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16. Then far to North Æbutius,

The Master of the Knights, Gave Tubero of Norba

To feed the Porcian kites. Next under those red horse-hoofs

Flaccus of Setia lay; Better had he been pruning

Among his elms that day.
Mamilius saw the slaughter,

And tossed his golden crest,
And towards the Master of the Knights

Through the thick battle pressed.
Æbutius smote Mamilius

So fiercely on the shield,
That the great lord of Tusculum

Wellnigh rolled on the field.
Mamilius smote Æbutius,

With a good aim and true,
Just where the neck and shoulder join,

And pierced him through and through; And brave Æbutius Elva

Fell swooning to the ground: But a thick wall of bucklers

Encompassed him around.
His clients from the battle

Bare him some little space;
And filled a helm from the dark lake,

And bathed his brow and face;
And when at last he opened

His swimming eyes to light,
Men say, the earliest word he spake
Was, “Friends, how goes the fight?”

But meanwhile in the centre

Great deeds of arms were wrought; There Aulus the Dictator,

And there Valerius fought.
Aulus, with his good broadsword,

A bloody passage cleared
To where, amidst the thickest foes,

He saw the long white beard.
Flat lighted that good broadsword

Upon proud Tarquin's head.
He dropped the lance: he dropped the reins :

He fell as fall the dead.
Down Aulus springs to slay him,

With eyes like coals of fire;
But faster Titus hath sprung down,

And hath bestrode his sire.
Latian captains, Roman knights,

Fast down to earth they spring; And hand to hand they fight on foot

Around the ancient king. First Titus gave tall Cæso

A death wound in the face; Tall Cæso was the bravest man

Of the brave Fabian race: Aulus slew Rex of Gabii,

The priest of Juno's shrine: Valerius smote down Julius,

Of Roine's great Julian line;
Iulius, who left his mansion

High on the Velian hill,
And through all turns of weal and wo

Followed proud Tarquin still.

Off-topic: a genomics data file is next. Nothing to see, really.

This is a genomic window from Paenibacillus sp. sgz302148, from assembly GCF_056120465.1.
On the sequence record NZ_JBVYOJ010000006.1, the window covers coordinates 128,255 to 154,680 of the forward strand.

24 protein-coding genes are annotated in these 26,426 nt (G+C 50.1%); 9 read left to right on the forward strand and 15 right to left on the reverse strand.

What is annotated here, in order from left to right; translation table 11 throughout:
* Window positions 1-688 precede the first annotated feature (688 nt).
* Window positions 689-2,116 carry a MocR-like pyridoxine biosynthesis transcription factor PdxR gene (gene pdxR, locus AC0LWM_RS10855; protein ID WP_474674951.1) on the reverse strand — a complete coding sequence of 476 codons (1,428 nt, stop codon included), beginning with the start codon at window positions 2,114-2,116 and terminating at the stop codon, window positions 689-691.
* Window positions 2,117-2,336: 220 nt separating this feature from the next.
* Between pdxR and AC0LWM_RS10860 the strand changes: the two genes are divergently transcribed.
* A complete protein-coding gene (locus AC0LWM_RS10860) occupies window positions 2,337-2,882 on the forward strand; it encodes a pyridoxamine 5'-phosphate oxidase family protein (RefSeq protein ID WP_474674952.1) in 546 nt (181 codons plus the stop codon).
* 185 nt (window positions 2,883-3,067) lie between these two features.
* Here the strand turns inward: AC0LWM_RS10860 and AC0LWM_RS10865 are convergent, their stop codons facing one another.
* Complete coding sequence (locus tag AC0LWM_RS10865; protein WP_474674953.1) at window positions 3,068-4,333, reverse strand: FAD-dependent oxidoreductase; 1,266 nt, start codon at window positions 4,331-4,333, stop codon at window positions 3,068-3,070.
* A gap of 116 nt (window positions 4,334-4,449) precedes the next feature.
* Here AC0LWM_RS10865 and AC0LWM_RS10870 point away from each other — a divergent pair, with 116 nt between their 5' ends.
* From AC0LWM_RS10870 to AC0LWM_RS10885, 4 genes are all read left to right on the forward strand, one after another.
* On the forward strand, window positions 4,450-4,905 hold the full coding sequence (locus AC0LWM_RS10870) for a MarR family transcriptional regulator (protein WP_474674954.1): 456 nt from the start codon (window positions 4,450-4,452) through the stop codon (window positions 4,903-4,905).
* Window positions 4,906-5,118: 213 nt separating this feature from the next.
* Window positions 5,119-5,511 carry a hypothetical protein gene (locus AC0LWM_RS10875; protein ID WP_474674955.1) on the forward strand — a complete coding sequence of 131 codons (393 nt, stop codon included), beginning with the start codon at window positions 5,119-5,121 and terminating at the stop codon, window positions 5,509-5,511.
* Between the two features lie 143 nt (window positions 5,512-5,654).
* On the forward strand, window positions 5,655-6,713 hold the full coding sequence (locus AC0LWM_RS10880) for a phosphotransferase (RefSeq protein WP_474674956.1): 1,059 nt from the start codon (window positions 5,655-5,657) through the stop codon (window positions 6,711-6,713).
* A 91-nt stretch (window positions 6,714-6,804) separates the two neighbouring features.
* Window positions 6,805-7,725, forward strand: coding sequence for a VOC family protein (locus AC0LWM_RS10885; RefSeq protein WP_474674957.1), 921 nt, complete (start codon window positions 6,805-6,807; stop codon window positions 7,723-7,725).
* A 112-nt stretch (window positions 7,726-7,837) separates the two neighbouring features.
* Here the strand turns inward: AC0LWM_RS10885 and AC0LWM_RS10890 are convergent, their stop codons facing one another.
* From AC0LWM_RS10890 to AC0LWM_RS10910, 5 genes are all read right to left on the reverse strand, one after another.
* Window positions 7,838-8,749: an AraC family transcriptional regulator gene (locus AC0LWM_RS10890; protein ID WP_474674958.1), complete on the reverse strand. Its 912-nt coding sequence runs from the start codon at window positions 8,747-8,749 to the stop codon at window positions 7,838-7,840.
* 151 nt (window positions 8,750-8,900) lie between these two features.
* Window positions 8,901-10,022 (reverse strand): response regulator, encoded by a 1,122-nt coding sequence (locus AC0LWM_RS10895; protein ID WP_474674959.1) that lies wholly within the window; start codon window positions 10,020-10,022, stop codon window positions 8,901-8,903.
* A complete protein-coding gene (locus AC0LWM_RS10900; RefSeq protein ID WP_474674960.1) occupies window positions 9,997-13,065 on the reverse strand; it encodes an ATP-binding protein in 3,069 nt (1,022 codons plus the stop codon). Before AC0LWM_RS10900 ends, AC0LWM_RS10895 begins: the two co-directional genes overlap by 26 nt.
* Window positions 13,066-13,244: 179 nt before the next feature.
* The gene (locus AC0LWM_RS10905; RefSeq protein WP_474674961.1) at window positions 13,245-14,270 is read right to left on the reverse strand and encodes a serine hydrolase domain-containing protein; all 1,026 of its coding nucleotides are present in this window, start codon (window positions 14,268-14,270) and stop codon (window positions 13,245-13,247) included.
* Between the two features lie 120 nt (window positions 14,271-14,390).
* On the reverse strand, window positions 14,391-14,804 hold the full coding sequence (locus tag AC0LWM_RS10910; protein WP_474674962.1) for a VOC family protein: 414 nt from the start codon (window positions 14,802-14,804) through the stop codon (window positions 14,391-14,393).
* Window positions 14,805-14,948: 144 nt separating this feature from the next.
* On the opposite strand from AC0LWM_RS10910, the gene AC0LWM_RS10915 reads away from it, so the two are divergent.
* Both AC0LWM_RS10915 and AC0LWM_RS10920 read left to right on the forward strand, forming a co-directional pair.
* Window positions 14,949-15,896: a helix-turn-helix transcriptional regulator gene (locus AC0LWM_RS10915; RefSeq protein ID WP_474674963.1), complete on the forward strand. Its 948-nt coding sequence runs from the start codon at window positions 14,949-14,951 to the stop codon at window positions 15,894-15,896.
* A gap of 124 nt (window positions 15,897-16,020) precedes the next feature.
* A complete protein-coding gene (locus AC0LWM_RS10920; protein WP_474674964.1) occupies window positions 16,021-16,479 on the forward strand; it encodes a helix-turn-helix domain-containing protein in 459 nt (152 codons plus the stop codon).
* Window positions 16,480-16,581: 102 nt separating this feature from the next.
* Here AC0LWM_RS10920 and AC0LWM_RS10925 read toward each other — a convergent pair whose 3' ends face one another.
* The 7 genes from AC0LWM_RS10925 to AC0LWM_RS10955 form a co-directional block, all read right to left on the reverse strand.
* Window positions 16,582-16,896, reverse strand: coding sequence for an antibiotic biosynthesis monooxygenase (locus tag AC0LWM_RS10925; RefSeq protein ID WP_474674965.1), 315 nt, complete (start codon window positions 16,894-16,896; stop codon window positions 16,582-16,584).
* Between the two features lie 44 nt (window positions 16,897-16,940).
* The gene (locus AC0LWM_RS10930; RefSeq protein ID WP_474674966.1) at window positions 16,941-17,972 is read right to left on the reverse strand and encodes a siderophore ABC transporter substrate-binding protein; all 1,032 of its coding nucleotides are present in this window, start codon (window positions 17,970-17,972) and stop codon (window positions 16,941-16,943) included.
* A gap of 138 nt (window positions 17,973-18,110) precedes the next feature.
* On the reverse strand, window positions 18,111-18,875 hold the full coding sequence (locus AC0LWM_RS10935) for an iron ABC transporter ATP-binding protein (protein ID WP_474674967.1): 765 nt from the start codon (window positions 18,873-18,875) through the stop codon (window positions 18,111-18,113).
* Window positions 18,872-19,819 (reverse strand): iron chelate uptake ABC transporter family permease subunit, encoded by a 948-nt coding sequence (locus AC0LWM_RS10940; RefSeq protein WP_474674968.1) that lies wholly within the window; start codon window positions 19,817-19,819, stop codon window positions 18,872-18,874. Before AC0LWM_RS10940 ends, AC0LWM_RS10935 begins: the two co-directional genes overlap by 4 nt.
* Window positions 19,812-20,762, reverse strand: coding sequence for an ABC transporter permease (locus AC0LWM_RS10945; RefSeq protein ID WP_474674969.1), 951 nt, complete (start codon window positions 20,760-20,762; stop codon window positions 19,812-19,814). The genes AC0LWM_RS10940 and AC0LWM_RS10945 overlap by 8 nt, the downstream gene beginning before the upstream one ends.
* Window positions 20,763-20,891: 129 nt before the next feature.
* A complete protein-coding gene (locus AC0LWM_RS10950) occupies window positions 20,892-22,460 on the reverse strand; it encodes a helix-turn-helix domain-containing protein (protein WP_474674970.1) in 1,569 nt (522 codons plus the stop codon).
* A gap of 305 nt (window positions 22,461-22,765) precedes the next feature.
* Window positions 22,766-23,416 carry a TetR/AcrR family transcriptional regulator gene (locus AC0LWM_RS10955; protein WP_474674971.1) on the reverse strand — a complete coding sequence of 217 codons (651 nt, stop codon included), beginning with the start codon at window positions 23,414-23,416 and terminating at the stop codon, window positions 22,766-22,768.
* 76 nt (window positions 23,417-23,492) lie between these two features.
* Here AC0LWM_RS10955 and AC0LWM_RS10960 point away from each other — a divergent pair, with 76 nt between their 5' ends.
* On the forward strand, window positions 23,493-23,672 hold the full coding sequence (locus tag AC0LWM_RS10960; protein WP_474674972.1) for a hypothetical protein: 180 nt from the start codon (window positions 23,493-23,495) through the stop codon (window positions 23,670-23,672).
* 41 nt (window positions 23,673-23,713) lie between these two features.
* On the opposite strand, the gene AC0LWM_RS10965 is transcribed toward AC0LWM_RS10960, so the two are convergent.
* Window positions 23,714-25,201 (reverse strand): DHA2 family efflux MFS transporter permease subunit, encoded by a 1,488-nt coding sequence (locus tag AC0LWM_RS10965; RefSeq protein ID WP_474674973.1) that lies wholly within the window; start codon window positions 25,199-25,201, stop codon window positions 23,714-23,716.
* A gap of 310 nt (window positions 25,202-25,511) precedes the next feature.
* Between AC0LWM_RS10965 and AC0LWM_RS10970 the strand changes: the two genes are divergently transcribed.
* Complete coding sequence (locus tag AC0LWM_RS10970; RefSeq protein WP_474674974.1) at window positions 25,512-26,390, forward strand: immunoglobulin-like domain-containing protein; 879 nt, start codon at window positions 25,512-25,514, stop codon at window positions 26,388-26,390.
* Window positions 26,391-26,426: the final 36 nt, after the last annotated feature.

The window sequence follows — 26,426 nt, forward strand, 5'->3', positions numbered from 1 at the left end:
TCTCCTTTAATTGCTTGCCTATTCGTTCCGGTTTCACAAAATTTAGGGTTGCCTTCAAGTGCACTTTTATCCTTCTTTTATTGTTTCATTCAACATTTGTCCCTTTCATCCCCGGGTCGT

Now right across proud Tarquin

A corpse was Julius laid:
And Titus groaned with rage and grief,

And at Valerius made.

Valerius struck at Titus,

And lopped off half his crest;
But Titus stabbed Valerius

A span deep in the breast.
Like a mast snapped by the tempest,

Valerius reeled and fell.
Ah! wo is me for the good house

That loves the people well!
Then shouted loud the Latines;

And with one rush they bore The struggling Romans backward

Three lances' length and more:
And up they took proud Tarquin,

And laid him on a shield,
And four strong yeomen bare him,
Still senseless, from the field.

But fiercer grew the fighting

Around Valerius dead;
For Titus dragged him by the foot,

And Aulus by the head.
“On, Latines, on!" quoth Titus,

“See how the rebels fly!” “Romans, stand firm !" quoth Aulus,

“And win this fight or die ! They must not give Valerius

To raven and to kite;
For aye Valerius loathed the wrong,

And aye upheld the right:
And for your wives and babies

In the front rank he fell. Now play the men for the good house That loves the people well!"

Then tenfold round the body

The roar of battle rose,
Like the roar of a burning forest,

When a strong northwind blows.
Now backward, and now forward,

Rocked furiously the fray, Till none could see Valerius,

And none wist where he lay. For shivered arms and ensigns

Were heaped there in a mound, And corpses stiff, and dying men

That writhed and gnawed the grounl; And wounded horses kicking,

And snorting purple foam : Right well did such a couch befit A Consular of Rome.

20. But north looked the Dictator;

North looked he long and hard ; And spake to Caius Cossus,

The Captain of his Guard: “Caius, of all the Romans

Thou hast the keenest sight; Say, what through yonder storm of dust Comes from the Latian right?"

21. Then answered Caius Cossus:

"I see an evil sight; The banner of proud Tusculum

Comes from the Latian right,
I see the plumed horsemen;

And far before the rest
I see the dark-gray charger,

I see the purple vest;

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I see the golden helmet

That shines far off like ilame; 80 ever rides Mamilius,

Prince of the Latian name.”

22. "Now, hearken, Caius Cossus ;

Spring on thy horse's back; Ride as the wolves of Apennine

Were all upon thy track! Haste to our southward battle,

And never draw thy rein Until thou find Herminius,

And bid him come amain."

23. So Aulus spake, and turned him

Again to that fierce strife; And Caius Cossus mounted,

And rode for death and life.
Loud clanged beneath his horse-hoofs

The helmets of the dead,
And many a curdling pool of blood

Splashed him from heel to head.
So came he far to southward,

Where fought the Roman host Against the banners of the marsh

And banners of the coast. Like corn before the sickle

The stou: Lavinians fell, Beneath the edge of the true sword

That kept the bridge so well.

“Herminius! I have sought thee

Through many a bloody day.
One of us two, Herminius

Shall never more go home.
I will lay on for Tusculum,
And lay thou on for Rome!"

All round them paused the battle,

While met in mortal fray The Roman and the Tusculan,